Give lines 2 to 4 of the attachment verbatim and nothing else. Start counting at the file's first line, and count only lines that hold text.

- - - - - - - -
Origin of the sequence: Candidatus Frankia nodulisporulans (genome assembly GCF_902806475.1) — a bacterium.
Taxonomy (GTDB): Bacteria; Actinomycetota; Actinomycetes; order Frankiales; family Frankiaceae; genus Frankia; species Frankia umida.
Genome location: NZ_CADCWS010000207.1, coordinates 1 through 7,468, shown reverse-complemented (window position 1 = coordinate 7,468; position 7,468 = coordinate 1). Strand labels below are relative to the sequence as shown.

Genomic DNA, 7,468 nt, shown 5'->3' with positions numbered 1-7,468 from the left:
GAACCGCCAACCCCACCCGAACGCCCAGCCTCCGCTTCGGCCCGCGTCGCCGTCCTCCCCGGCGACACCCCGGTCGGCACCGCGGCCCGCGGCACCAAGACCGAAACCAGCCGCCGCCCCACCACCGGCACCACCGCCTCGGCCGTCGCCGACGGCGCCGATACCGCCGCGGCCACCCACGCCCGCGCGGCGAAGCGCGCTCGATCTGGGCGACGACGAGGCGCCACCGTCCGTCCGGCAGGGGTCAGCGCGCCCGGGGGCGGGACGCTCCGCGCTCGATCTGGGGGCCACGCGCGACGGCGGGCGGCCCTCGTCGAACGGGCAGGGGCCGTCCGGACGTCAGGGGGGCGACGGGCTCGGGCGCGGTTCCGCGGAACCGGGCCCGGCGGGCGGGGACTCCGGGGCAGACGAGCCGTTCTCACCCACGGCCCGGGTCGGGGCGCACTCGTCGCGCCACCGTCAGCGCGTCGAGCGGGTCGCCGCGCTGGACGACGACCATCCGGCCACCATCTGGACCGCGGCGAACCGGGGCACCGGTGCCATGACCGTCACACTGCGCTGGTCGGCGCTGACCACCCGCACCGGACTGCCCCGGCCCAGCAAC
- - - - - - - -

Taxonomy (GTDB): Bacteria; Actinomycetota; Actinomycetes; order Frankiales; family Frankiaceae; genus Frankia; species Frankia umida.
Genome location: NZ_CADCWS010000207.1, coordinates 1 through 7,468, shown reverse-complemented (window position 1 = coordinate 7,468; position 7,468 = coordinate 1). Strand labels below are relative to the sequence as shown.

Genomic DNA, 7,468 nt, shown 5'->3' with positions numbered 1-7,468 from the left: